By Sharon Melvan-Richie, Ph.D.
Certified Practitioner, Rapid Resolution Therapy
"The return of our men and women in uniform serving in Iraq and Afghanistan will rival the scale of World War II demobilizations in some communities." This is the opening statement of the informative booklet Engaging Veterans and Families to Enhance Service Delivery. Electronic copies of this booklet and other free publications about veterans, trauma informed care, self care for providers, homelessness and organizational development are available here.
The National Center for PTSD estimates that about 30 percent of troops who served in Vietnam experienced PTSD and an additional 20 to 25 percent have had PTSD at some point in their lives. A recent Rand Corporation Study sets this number at 22 percent for those who served in Iraq and Afghanistan and notes that only one-third of veterans in need of mental health care actually receive it. However, given a new VA regulation (July 2010) that allows any veteran who has served in a war zone to receive compensation for PTSD without having to prove that he/she was exposed to a triggering event, we can expect more veterans to step forward. Some veterans only want the proper diagnosis and financial compensation from the VA system. Others want a better understanding of PTSD; help for themselves, their family members and friends; and/or personal relief from nightmares, numbness, anxiety, guilt, avoidance and frozen grief.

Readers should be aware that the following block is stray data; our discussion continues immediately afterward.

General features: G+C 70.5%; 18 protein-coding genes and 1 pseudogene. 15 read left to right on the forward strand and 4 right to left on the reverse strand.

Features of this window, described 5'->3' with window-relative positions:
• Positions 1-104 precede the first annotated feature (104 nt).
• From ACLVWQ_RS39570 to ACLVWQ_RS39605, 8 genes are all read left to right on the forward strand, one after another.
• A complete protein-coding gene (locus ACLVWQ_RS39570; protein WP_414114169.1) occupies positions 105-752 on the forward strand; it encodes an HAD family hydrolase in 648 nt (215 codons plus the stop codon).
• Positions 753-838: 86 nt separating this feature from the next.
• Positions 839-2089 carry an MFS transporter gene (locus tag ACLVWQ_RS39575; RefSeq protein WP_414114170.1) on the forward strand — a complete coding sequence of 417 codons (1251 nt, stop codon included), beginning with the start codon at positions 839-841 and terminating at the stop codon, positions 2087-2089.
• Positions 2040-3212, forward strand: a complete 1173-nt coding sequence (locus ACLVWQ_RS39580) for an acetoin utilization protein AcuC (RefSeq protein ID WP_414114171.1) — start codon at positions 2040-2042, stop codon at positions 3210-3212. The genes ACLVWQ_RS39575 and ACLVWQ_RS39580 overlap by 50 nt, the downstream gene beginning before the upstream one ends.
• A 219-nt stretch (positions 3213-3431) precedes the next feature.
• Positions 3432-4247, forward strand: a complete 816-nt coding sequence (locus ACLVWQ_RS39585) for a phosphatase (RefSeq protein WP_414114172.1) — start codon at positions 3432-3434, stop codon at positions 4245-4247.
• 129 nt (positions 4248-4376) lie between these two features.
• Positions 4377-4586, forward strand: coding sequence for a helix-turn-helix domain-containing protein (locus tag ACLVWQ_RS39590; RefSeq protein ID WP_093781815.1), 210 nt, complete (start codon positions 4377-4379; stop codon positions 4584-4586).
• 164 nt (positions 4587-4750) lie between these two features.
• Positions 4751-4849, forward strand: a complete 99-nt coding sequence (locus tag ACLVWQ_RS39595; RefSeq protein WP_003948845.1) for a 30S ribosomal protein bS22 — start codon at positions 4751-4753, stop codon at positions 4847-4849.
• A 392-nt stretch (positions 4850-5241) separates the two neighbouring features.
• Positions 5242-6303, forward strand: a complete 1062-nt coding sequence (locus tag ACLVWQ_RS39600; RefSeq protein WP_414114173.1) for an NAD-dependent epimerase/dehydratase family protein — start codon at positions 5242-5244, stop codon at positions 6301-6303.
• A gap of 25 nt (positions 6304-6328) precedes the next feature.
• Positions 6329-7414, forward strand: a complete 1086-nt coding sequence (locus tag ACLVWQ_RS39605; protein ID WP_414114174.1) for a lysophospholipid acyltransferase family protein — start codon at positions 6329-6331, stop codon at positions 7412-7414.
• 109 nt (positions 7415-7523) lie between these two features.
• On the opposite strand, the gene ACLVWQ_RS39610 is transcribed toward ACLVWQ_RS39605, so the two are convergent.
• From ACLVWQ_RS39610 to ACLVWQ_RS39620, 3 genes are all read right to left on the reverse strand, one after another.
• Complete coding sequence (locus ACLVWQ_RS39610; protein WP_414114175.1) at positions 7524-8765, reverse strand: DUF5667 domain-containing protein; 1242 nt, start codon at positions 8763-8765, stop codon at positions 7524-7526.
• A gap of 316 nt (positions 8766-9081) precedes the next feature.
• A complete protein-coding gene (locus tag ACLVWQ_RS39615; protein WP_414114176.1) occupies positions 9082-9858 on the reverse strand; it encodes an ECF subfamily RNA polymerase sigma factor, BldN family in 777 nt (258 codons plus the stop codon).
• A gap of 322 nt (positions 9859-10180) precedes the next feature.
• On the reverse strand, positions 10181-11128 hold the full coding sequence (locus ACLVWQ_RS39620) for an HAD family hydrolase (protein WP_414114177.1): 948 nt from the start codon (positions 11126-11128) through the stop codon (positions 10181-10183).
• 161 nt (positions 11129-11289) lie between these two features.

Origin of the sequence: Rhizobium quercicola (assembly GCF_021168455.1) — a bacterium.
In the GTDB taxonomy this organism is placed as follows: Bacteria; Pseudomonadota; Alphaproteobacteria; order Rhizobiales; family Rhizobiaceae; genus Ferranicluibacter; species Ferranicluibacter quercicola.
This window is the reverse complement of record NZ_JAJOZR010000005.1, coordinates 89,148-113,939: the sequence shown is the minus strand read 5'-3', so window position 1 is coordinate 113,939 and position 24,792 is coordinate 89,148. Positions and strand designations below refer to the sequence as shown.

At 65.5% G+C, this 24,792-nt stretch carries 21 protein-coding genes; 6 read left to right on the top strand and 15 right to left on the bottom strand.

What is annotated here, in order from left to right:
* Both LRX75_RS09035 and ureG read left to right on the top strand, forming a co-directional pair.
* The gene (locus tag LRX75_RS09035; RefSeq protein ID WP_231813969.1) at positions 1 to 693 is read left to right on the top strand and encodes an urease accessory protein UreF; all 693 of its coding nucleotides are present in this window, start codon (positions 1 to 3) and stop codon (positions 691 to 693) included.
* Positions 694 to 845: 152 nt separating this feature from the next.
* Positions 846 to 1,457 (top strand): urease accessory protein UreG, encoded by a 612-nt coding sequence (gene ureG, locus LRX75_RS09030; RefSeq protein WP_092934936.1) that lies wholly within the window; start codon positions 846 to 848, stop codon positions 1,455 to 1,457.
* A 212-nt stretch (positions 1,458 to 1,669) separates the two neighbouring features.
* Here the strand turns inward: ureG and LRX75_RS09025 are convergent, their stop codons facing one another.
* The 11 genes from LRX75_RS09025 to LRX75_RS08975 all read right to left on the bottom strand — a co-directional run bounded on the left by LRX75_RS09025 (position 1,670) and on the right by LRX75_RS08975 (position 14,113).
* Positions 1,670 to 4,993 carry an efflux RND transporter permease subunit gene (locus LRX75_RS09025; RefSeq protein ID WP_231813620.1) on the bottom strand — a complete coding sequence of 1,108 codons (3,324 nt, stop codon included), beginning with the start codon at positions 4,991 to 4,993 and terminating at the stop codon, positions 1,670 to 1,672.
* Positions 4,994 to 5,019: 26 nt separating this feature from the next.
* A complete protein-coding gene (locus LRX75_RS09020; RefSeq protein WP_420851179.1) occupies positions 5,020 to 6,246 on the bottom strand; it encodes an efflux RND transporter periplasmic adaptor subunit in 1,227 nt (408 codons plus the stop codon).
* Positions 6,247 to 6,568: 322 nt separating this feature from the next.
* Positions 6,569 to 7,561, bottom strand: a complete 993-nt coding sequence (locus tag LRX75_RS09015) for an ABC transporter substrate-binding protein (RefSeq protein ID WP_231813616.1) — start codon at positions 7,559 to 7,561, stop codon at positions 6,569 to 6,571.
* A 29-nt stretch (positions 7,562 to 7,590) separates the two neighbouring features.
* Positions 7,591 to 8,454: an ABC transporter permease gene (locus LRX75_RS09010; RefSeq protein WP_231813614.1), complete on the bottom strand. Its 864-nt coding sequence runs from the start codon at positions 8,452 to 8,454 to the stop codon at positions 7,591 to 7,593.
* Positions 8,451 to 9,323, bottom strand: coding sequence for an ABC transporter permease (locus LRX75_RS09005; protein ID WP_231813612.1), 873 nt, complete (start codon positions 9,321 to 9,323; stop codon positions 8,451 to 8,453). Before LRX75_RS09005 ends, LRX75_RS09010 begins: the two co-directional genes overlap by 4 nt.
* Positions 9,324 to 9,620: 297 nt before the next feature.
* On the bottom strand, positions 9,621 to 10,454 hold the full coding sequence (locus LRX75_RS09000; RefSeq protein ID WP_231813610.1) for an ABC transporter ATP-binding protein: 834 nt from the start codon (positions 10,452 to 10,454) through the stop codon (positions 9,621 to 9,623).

Rapid Resolution Therapy Certified Practitioner Susan Wolfson, LCSW, recently met such a group of veterans (a local chapter of Florida Veterans for Common Sense) when they asked her to speak at their meeting. She shares her experience below:
The talk was good. There were about 40 people there, most of whom were vets, but not all. Some were interested people from the community who heard about the talk through the grapevine. They asked a lot of good questions (mostly in trying to understand how we do what we do and how it works), but they also asked a few specifics like how to reach vets who won't accept any help or intervention. Afterwards I joined them at a local restaurant. One of the vets on the group's board [of directors] asked me to call him to see how he might be able to use my services for the vets in the community. Another guy asked me to expand on a pamphlet I had made for the talk, to explain more about what I do (how, in three hours, I can eliminate emotional pain from traumatic events). . . I didn't talk so much about Rapid Resolution Therapy as I did about the psychology and neurobiology of trauma, but I guess they were more interested in the therapy. It would be great if we all had something specific for vets that we could distribute in our local communities.